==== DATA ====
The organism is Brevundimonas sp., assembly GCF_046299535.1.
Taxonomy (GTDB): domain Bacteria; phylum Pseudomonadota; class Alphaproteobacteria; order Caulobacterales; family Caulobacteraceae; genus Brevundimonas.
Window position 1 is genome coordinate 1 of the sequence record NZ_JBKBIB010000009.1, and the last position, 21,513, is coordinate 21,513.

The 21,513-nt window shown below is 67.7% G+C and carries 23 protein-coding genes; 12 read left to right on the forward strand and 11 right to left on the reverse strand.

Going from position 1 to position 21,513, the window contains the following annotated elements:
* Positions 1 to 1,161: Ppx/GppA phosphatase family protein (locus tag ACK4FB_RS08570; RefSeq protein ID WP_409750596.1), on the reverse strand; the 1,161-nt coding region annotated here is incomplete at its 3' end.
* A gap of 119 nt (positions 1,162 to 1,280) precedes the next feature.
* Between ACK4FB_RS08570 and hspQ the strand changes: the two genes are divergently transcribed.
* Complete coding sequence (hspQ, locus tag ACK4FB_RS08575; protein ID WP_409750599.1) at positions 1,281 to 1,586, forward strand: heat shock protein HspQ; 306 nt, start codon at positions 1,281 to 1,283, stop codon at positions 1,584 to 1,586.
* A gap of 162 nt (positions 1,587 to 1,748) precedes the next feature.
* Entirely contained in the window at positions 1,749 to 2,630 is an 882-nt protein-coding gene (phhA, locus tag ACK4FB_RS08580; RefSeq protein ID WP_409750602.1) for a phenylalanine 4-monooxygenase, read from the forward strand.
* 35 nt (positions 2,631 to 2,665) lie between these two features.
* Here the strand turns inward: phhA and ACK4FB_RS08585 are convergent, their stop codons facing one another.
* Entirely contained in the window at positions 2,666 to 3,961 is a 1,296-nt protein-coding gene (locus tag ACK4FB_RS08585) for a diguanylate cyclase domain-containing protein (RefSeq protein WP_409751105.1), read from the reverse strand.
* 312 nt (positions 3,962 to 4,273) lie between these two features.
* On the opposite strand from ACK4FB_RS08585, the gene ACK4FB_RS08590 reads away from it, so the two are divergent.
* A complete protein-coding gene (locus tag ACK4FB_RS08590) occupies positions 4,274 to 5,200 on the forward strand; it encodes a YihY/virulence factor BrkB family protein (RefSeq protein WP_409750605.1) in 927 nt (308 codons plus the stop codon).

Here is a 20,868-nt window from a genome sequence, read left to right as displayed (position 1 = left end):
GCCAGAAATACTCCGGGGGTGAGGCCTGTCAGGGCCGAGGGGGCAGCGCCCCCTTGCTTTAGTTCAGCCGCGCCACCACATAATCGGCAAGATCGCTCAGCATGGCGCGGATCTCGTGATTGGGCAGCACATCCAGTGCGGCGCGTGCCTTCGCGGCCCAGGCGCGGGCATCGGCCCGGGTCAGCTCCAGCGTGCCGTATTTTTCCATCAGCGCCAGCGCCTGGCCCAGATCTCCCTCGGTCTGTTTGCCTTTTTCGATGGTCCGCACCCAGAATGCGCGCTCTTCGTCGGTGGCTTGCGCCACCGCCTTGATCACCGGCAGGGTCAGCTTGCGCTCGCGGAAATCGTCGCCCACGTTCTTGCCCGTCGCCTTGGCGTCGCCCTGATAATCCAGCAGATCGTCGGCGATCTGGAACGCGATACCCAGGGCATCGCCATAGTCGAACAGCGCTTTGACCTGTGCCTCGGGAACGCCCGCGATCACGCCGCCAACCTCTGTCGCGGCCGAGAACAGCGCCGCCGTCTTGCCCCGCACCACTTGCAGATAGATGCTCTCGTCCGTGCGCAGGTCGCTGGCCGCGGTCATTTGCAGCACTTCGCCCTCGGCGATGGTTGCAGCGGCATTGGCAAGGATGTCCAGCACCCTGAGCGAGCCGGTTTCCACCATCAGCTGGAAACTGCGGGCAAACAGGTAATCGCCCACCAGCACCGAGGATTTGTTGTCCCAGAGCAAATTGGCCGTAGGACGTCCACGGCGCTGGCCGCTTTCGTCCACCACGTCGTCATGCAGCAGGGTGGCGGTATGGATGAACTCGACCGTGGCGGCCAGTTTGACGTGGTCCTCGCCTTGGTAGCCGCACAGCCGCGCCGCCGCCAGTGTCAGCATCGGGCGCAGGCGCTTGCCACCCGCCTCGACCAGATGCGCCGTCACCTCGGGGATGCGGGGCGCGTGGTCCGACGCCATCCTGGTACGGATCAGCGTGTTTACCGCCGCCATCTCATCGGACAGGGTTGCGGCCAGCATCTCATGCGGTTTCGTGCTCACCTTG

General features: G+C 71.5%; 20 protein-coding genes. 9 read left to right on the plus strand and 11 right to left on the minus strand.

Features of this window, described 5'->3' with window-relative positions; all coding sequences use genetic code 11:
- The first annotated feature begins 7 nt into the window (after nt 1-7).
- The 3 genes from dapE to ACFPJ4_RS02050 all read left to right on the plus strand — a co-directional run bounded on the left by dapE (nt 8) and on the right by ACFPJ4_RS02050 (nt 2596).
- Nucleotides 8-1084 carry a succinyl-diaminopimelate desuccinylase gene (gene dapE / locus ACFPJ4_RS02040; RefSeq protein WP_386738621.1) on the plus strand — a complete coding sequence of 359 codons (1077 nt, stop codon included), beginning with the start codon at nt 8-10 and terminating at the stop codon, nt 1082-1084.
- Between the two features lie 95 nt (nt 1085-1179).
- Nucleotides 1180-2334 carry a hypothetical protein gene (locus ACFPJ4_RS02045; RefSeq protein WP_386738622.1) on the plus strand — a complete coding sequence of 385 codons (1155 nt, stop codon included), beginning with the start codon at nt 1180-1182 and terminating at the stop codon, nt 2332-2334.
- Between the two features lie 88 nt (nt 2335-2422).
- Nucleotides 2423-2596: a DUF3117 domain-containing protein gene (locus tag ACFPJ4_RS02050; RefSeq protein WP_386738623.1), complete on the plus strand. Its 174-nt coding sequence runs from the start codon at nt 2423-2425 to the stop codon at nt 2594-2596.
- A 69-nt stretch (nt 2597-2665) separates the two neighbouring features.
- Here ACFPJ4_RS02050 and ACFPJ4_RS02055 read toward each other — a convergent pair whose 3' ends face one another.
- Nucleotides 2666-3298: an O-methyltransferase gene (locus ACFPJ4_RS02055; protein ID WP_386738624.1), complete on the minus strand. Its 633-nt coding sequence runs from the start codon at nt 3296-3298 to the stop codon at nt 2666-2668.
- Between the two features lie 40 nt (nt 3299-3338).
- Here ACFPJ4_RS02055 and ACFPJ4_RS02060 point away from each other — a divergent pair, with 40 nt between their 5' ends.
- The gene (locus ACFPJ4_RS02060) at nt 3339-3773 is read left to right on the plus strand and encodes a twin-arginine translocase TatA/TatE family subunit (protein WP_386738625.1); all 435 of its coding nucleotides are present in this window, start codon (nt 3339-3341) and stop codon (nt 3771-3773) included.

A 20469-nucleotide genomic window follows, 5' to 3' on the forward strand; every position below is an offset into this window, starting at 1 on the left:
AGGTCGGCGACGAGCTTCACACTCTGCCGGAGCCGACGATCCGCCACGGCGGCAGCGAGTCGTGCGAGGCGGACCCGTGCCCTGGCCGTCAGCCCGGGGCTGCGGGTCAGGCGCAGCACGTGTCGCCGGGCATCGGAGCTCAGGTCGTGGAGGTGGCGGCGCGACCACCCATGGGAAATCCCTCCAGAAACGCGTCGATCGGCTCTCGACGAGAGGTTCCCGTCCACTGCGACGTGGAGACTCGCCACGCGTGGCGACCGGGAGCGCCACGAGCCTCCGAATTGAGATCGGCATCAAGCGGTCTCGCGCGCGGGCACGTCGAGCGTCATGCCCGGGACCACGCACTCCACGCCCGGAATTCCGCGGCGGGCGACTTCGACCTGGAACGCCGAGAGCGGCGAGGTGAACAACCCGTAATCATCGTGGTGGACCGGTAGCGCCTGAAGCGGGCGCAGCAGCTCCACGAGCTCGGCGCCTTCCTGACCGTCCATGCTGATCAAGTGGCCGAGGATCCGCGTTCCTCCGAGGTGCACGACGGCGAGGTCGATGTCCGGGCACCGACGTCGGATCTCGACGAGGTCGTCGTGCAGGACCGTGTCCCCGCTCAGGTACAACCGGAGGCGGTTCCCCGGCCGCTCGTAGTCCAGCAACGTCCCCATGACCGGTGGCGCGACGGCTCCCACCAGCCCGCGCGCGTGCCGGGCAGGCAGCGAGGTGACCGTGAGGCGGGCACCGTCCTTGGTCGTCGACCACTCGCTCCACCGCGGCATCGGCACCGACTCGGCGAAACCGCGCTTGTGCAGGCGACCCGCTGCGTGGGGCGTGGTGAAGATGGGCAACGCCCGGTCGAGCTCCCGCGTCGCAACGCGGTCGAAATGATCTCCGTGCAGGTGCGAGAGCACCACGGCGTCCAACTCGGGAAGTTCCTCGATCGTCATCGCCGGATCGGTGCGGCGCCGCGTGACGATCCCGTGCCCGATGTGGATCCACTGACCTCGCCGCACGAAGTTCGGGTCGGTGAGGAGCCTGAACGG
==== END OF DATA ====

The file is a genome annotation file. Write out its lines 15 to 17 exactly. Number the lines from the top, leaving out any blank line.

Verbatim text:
* 312 nt (positions 3,962 to 4,273) lie between these two features.
* On the opposite strand from ACK4FB_RS08585, the gene ACK4FB_RS08590 reads away from it, so the two are divergent.
* A complete protein-coding gene (locus tag ACK4FB_RS08590) occupies positions 4,274 to 5,200 on the forward strand; it encodes a YihY/virulence factor BrkB family protein (RefSeq protein WP_409750605.1) in 927 nt (308 codons plus the stop codon).